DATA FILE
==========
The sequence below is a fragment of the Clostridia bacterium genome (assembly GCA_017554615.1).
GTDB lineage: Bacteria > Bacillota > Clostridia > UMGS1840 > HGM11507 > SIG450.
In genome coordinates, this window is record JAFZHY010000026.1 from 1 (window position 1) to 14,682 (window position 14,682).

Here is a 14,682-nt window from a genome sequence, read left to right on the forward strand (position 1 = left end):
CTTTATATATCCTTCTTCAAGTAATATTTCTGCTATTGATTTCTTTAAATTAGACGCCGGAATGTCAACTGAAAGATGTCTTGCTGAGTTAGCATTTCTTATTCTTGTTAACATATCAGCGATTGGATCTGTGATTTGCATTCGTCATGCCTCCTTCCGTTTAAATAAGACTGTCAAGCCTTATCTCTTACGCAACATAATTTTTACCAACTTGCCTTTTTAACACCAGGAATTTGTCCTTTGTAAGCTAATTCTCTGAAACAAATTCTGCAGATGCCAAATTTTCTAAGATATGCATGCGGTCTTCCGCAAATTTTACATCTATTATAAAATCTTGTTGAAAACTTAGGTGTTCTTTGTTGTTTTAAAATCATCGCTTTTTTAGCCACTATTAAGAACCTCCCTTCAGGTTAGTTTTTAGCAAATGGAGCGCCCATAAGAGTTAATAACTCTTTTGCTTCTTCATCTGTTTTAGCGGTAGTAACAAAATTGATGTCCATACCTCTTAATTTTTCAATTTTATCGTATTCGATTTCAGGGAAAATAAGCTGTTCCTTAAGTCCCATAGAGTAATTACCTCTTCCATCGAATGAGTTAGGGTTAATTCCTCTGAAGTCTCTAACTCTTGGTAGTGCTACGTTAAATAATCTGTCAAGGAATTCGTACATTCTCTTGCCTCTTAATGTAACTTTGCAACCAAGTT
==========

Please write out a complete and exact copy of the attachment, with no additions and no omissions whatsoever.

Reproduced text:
The sequence below is a fragment of the Clostridia bacterium genome (assembly GCA_017554615.1).
GTDB lineage: Bacteria > Bacillota > Clostridia > UMGS1840 > HGM11507 > SIG450.
In genome coordinates, this window is record JAFZHY010000026.1 from 1 (window position 1) to 14,682 (window position 14,682).

Here is a 14,682-nt window from a genome sequence, read left to right on the forward strand (position 1 = left end):
CTTTATATATCCTTCTTCAAGTAATATTTCTGCTATTGATTTCTTTAAATTAGACGCCGGAATGTCAACTGAAAGATGTCTTGCTGAGTTAGCATTTCTTATTCTTGTTAACATATCAGCGATTGGATCTGTGATTTGCATTCGTCATGCCTCCTTCCGTTTAAATAAGACTGTCAAGCCTTATCTCTTACGCAACATAATTTTTACCAACTTGCCTTTTTAACACCAGGAATTTGTCCTTTGTAAGCTAATTCTCTGAAACAAATTCTGCAGATGCCAAATTTTCTAAGATATGCATGCGGTCTTCCGCAAATTTTACATCTATTATAAAATCTTGTTGAAAACTTAGGTGTTCTTTGTTGTTTTAAAATCATCGCTTTTTTAGCCACTATTAAGAACCTCCCTTCAGGTTAGTTTTTAGCAAATGGAGCGCCCATAAGAGTTAATAACTCTTTTGCTTCTTCATCTGTTTTAGCGGTAGTAACAAAATTGATGTCCATACCTCTTAATTTTTCAATTTTATCGTATTCGATTTCAGGGAAAATAAGCTGTTCCTTAAGTCCCATAGAGTAATTACCTCTTCCATCGAATGAGTTAGGGTTAATTCCTCTGAAGTCTCTAACTCTTGGTAGTGCTACGTTAAATAATCTGTCAAGGAATTCGTACATTCTCTTGCCTCTTAATGTAACTTTGCAACCAAGTT